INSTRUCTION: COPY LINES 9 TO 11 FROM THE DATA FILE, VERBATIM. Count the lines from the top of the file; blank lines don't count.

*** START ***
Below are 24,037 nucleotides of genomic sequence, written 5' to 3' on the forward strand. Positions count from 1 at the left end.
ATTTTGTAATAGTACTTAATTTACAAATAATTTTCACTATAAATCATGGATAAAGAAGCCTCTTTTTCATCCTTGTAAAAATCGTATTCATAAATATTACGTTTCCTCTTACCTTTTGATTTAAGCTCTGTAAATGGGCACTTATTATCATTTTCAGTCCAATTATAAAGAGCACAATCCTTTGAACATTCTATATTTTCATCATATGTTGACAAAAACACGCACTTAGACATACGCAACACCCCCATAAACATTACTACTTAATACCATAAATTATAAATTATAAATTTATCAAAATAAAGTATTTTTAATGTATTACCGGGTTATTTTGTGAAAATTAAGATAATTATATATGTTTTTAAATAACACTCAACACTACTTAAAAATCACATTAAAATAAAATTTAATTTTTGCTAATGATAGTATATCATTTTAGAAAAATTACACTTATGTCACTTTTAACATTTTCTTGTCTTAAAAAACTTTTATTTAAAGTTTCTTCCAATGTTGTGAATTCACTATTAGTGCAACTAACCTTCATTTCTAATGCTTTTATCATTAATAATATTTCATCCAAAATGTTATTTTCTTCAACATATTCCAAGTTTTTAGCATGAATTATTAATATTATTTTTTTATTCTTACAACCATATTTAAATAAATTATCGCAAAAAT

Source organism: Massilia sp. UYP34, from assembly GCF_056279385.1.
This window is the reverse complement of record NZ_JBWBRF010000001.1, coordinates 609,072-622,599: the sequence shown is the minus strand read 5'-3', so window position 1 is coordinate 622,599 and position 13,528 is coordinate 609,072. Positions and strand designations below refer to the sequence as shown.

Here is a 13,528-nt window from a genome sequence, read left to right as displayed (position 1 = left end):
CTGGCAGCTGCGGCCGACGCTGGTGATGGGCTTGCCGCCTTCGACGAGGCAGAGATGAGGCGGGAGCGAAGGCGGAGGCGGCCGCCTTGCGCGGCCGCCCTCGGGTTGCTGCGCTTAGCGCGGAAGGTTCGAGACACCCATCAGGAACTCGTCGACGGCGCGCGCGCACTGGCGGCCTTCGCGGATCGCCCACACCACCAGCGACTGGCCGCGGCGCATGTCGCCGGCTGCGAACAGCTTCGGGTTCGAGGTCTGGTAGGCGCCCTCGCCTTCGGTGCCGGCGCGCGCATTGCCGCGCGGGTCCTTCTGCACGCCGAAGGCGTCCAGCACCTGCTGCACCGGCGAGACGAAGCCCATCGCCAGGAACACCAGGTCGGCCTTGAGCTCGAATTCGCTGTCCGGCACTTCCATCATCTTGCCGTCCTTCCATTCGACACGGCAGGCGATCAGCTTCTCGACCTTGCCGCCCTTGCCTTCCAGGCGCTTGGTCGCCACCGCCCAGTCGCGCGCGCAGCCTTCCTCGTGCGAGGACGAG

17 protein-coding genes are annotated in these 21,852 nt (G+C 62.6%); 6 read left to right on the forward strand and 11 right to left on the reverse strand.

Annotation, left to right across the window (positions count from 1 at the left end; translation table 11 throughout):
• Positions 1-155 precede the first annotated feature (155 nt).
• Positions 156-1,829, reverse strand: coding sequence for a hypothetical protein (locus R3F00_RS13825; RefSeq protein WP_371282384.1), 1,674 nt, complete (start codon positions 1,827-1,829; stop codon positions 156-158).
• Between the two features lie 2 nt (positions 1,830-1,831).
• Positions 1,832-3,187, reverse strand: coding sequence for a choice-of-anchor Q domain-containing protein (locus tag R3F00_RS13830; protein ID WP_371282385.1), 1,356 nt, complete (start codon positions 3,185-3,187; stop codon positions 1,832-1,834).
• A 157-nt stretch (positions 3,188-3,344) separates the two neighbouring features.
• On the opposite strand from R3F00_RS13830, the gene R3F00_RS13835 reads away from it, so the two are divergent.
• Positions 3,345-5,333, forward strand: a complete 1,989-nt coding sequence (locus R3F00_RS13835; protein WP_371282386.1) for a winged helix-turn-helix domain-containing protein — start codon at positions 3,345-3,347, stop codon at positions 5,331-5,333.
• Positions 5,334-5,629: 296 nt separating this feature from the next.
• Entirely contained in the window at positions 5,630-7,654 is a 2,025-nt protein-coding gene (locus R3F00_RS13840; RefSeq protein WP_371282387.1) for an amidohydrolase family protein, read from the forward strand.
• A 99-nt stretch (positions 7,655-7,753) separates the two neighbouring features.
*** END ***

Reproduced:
• Positions 1-155 precede the first annotated feature (155 nt).
• Positions 156-1,829, reverse strand: coding sequence for a hypothetical protein (locus R3F00_RS13825; RefSeq protein WP_371282384.1), 1,674 nt, complete (start codon positions 1,827-1,829; stop codon positions 156-158).
• Between the two features lie 2 nt (positions 1,830-1,831).